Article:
If it is entirely sealed, great.  You got a good one.  If you hear any sort of hissing at the fuel intake side, well, your fuel shutoff knob is a useless decoration, not at all suited to actually shutting fuel off.  Don’t think it will somehow work if you can hear air flowing through it - gasoline is very slippery and leaks through tiny gaps!

Assuming your valve is like mine and not sealing at all, there might be hope.  I got mine to seal!

Fixing the Fuel Shutoff Valve

Get a wrench on the nut behind the valve.  If you want to remove the valve knob, now is a good time to do so as well, but it’s not a problem to get a wrench behind it.  Unscrew this nut, unscrew the valve all the way, and the whole assembly will pull out.  This is the valve, and this is what we’re going to work on.  It’ll probably be tight, but if you alternate opening the valve and pulling, eventually the whole stack will come out.

Gotta love that nice corrosion on the brand new valve nut…

This is the core of the valve.  There’s the sealing surface at the left end, threads for the valve next, a packing gland (made of rubber), a washer to help compress that packing, and the packing nut to compress the washer and packing.  It’s worth noting that there’s no reason you need to tighten the packing nut all the way - it just has to be tight enough to seal.  If there’s no gas dripping out the valve stem, it’s tight enough.  If the valve is super hard to turn, try backing this off a half turn or so and see how it works.  Given that nothing on either of my valves is bored on center, that helps make it easier to deal with.

Inside the casting, you’ll see the rest of the valve guts.  There’s a large threaded section for the packing nut, a smooth surface for the rubber seal, more threads to actually move the valve in and out (the reserve fuel opening is in the middle of these threads), and the valve seat that is the actual sealing surface.  Ignore that my valve seat looks a bit freshly ground - we’ll get there in a bit.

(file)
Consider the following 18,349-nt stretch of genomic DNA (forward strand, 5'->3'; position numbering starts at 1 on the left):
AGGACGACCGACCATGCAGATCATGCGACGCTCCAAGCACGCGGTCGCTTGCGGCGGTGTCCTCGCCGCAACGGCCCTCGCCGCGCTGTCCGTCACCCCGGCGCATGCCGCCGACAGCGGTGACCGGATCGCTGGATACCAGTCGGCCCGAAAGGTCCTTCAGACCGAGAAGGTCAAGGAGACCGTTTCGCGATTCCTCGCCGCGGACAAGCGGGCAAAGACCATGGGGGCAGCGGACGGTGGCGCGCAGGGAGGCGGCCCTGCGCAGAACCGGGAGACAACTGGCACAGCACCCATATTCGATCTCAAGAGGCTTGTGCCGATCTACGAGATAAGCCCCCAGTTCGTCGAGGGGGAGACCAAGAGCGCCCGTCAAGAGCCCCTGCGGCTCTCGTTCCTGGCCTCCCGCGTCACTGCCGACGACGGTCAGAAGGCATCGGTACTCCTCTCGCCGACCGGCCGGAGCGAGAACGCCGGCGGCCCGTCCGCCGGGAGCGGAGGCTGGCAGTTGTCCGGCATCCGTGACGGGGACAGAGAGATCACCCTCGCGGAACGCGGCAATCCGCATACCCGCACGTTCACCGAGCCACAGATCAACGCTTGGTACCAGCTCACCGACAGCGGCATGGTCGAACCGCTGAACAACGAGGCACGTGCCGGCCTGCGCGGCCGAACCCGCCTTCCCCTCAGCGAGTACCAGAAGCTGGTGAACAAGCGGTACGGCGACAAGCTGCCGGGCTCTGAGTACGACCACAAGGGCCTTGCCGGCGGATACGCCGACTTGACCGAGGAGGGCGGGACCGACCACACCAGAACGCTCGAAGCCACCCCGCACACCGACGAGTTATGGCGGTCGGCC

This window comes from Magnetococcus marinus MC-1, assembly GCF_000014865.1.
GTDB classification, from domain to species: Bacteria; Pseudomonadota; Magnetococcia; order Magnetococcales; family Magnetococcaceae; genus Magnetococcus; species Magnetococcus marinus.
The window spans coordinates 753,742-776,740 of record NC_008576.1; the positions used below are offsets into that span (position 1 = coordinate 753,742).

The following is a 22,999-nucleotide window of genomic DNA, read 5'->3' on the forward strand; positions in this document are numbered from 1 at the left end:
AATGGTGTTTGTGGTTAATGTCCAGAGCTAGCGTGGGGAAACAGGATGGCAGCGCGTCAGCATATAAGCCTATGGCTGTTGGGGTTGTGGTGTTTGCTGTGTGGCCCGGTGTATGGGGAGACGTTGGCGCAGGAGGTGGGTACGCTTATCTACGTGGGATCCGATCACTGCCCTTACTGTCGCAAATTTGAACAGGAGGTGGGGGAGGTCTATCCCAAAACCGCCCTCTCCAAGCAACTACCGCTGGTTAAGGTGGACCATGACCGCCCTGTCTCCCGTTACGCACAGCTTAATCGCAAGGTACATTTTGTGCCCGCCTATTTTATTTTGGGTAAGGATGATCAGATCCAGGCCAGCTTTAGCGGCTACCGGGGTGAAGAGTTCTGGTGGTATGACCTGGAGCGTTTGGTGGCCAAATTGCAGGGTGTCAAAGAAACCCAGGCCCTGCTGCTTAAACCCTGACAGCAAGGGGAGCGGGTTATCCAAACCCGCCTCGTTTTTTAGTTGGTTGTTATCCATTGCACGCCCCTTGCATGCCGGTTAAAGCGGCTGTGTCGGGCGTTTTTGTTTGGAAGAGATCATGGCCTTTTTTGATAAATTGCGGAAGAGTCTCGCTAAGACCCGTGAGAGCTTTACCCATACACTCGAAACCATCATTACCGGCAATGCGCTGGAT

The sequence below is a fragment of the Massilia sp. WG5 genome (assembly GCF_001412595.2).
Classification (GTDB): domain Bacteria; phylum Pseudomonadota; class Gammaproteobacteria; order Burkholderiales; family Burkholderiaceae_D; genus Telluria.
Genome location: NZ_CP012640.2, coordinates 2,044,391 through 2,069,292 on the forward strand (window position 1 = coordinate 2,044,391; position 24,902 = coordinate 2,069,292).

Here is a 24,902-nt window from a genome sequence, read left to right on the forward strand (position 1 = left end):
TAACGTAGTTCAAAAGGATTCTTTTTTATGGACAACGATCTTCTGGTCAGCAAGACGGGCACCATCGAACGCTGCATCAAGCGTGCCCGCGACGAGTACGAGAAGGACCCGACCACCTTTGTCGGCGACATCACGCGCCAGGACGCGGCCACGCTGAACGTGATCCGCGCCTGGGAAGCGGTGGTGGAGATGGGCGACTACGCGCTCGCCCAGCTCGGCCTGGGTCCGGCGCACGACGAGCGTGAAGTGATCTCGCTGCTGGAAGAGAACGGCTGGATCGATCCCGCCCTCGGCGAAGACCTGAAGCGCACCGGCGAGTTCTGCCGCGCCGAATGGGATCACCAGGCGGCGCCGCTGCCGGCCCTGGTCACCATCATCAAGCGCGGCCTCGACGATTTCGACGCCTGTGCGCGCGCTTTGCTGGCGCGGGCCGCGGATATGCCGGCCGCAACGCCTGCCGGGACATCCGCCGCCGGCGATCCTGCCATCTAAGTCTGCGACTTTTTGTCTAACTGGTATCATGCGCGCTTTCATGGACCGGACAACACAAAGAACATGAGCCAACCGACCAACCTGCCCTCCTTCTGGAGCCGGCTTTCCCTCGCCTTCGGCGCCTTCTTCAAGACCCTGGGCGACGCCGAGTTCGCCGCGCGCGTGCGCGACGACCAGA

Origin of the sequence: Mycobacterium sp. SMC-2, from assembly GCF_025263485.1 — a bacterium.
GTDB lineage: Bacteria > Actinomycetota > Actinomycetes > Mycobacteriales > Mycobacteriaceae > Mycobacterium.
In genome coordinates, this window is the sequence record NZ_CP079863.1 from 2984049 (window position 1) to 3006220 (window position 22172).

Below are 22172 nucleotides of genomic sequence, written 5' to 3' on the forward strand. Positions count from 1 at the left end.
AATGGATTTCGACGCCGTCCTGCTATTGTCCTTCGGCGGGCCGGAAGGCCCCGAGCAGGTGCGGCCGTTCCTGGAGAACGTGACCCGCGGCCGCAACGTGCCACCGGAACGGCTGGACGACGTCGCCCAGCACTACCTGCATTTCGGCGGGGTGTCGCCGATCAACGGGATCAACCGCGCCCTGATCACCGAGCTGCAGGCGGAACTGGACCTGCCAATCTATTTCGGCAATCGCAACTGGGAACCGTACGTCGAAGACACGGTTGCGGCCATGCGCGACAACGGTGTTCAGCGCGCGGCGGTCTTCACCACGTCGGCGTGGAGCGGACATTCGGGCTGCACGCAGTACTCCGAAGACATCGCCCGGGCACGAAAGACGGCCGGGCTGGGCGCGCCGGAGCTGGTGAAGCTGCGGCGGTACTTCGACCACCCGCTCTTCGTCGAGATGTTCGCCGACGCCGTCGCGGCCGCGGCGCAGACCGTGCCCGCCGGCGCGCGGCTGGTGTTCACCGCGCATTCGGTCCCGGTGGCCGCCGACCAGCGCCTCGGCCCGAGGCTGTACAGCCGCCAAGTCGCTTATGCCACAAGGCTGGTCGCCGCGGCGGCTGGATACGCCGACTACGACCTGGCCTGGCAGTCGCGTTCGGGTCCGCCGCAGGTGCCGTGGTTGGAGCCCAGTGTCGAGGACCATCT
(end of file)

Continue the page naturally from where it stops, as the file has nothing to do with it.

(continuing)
The main problem I found is that this whole setup is not properly centered!  The valve seat isn’t aligned with the valve threads, and the packing nut threads aren’t aligned with the rest of it.  Must have been bored on a Friday, sometime after whiskey-o-clock.  Or on badly, badly worn out tools.  I have no idea, and I don’t really care, but it doesn’t seal - so I set about figuring out how to fix this.

The main problem is that the valve isn’t lined up properly.  The brass valve stem doesn’t sit properly on the valve seat, so it won’t seal - and won’t stop gas.

Fortunately, this whole assembly is built of some variety of soft pot metal.  I don’t know what it is, but it’s soft, probably has a lot of zinc, and is, importantly, radically softer than the actual valve core that seats against it.  So, we’re going to grind ourselves a new valve seat, relying on the hard valve core to do the right thing against the soft pot metal.  This is where warranties are void, if you care about such things… but you probably just want it to work.

Take the wheel off the end of the valve stem, take all the assorted pieces off, and grab yourself a good sized pair of vice grips.  We’re going to make a valve seat.

Clamp the vice grips on tightly, sit down with your favorite TV show, tighten the valve stem down pretty tight, and start twisting back and forth.  Put more emphasis on the tightening side - this is where you’re trying to force the pot metal to warp around the valve stem.  Yeah, it’s going to sound and feel like something you shouldn’t be doing - metal on metal and tight.  Keep at it.  Just tighten and loosen it for a while, cranking it tighter than you think it should probably be, but not tight enough to break things.  You’ll notice that you can turn the valve stem a bit further as you go - this is the desired result.  Do this for, oh, a while.  Eventually you’ll stop making progress - that’s a good indication that you should pull the stem out and check it.